Learning to Contribute to Software Projects
October 21, 2013 7:33 AM   Subscribe

How can I bridge the gap between knowledge of basic programming and actually contributing to software development?

I'm currently a computer science student about to earn his Associate's degree, hoping to eventually start a career in software development. Right now, I feel like I'm pretty good at applying the theories behind programming, such as Object Oriented Programming, how to make data structures like a linked list or a binary tree, and I've played around a bit with frameworks like Django.

I feel like I should be doing more outside of school to develop my skills beyond just downloading a neat set of libraries and playing with them. I'm applying for internships, but I'd like to know what else I can do to learn to develop software that goes beyond the toy sort of programs I make for myself as a hobby. I'd like to contribute on Github, but I also worry that it'd be a bad idea as I've never produced production code before.

What would be a good next step for me?
posted by mccarty.tim to Work & Money (4 answers total) 15 users marked this as a favorite
Best answer: OpenHatch is designed for people at your stage.

Something almost everyone can do is reading though project READMEs, attempting to install software, and noting problems. On GitHub, "star" and projects you like, and most authors (me included!) will be happy for the interest!

Good luck! Useful contributions come in lots and lots of forms!
posted by gregglind at 7:49 AM on October 21, 2013 [2 favorites]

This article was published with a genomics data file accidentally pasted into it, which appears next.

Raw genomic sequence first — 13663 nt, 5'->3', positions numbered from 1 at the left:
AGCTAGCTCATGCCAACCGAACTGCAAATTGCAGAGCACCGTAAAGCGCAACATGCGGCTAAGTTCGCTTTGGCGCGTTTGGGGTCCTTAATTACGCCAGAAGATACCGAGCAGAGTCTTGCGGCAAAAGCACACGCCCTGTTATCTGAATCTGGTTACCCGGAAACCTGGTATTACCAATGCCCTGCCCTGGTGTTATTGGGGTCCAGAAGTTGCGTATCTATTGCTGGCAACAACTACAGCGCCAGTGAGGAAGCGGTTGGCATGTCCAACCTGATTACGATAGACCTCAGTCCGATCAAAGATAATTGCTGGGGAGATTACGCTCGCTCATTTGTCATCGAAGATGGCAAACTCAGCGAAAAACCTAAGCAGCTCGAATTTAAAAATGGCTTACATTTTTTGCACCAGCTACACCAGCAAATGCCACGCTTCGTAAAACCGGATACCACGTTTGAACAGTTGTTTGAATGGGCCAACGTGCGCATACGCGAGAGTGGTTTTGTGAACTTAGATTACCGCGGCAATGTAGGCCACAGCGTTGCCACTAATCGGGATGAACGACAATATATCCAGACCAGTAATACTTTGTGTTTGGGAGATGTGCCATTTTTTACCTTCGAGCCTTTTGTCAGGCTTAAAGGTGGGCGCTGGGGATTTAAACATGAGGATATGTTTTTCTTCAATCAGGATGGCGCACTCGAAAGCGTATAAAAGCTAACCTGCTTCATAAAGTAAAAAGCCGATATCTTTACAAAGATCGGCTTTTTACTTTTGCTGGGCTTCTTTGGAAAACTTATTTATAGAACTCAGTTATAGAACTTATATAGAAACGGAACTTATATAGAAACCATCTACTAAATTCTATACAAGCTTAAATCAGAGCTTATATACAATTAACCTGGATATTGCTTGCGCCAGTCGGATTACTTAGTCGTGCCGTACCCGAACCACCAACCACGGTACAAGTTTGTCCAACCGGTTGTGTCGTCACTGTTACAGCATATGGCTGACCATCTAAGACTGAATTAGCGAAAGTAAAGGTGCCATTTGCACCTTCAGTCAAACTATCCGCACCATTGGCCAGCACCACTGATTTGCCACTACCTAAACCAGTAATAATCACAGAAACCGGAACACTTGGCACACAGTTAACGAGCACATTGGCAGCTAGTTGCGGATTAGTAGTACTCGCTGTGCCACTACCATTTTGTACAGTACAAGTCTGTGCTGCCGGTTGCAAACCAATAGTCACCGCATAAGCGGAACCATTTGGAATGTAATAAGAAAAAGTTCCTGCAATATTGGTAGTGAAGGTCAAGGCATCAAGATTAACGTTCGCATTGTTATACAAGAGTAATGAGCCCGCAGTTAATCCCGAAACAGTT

I'm a professional software developer who was more or less in your shoes when I graduated with a BS in computer science. I think at the most high level to be a successful coder you have to be able to get stuff done and know how to do things the right way. A computer science program in college tries to teach you both of those things, but most new grads aren't very good at either. To be able to get stuff done, you have to have a lot of experience working on long-term projects and solving novel problems, whereas in a classroom you're just working on canned assignments that only exist to apply what you've been taught. And although learning about OO and other CS fundamentals is great, that's like being given a carpenter's toolbox and learning all of the physics around how a hammer works and being told how to swing a hammer at the right angle to drive in nails, without actually ever building something. You're never going to know when to use inheritance and when not to until you spend a lot of time on real projects and see when your inheritance hierarchy makes your design work well and when inheritance blows up in your face and makes your design terrible.